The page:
Doing the right thing and doing it right: Toward a framework for assessing the policy relevance of health services research

Jozien M. Bensing, Wilma M.C.M. Caris-Verhallen, Joost Dekker, Diana M.J. Delnoij, Peter P. Groenewegen

Research output: Contribution to journalReview articleAcademicpeer-review

29 Citations (Scopus)


Objectives: Health services research is a typical instance of applied research, meaning that its research findings should contribute to a more evidence-based health policy. A basic assumption for the usefulness of policy research is that it is of good scientific quality, but evaluation of health services research would be incomplete without an assessment of its societal relevance. However, there is no generally accepted framework in which criteria to assess societal relevance are defined. Methods: In this study, we made an effort to specify criteria and indicators for policy relevance. Results and Conclusions: In general, we concluded that it is important to define from the start of a research project, what kind of answers are being sought to the questions at hand, who the intended users of these answers will be, and how they can be reached. Furthermore, a productive dialogue between researchers and policy makers is indispensable for remaining in tune with policy thinking. In addition, we specified domains and a list of potential criteria for assessing policy relevance. For the purpose of quality assurance, these criteria have to be integrated into a quality improvement cycle. This means that the societal output of health services research should be related to the aims and missions at the level of projects, programs, and institutes. Furthermore, it is important that consensus is reached about (the weighting of) relevant indicators and that routines are developed for collecting information on these indicators.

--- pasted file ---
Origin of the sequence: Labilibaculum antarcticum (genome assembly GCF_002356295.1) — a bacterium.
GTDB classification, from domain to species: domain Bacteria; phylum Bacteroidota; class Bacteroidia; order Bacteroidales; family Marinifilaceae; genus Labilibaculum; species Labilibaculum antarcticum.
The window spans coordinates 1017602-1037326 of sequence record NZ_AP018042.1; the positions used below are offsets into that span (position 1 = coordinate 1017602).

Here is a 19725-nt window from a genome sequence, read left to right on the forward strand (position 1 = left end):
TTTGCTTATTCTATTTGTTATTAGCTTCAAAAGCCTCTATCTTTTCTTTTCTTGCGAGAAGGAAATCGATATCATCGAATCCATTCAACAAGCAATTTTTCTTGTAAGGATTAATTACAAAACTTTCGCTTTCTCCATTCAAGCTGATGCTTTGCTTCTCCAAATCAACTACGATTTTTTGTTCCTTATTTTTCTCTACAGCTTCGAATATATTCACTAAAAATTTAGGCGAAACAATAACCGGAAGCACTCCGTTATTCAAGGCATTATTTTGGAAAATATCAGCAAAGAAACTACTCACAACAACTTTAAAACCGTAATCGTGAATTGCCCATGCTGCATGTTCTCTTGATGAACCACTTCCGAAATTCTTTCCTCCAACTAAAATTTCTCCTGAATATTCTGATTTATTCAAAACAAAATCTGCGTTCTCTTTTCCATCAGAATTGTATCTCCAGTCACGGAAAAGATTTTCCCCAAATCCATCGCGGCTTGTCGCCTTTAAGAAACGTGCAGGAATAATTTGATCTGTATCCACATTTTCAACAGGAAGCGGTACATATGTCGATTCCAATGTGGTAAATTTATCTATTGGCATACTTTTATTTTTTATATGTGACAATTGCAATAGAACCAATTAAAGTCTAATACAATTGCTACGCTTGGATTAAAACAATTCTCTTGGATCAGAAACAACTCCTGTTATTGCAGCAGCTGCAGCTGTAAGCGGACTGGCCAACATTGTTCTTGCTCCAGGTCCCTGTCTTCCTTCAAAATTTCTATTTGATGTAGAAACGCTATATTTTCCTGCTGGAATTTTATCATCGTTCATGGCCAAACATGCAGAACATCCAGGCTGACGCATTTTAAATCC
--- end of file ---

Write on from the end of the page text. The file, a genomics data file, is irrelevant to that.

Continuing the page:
Original languageEnglish
Pages (from-to)604-612
Number of pages9
JournalInternational Journal of Technology Assessment in Health Care
Issue number4
Publication statusPublished - 2003


  • Evaluation
  • Health policy
  • Health services research
  • Societal relevance

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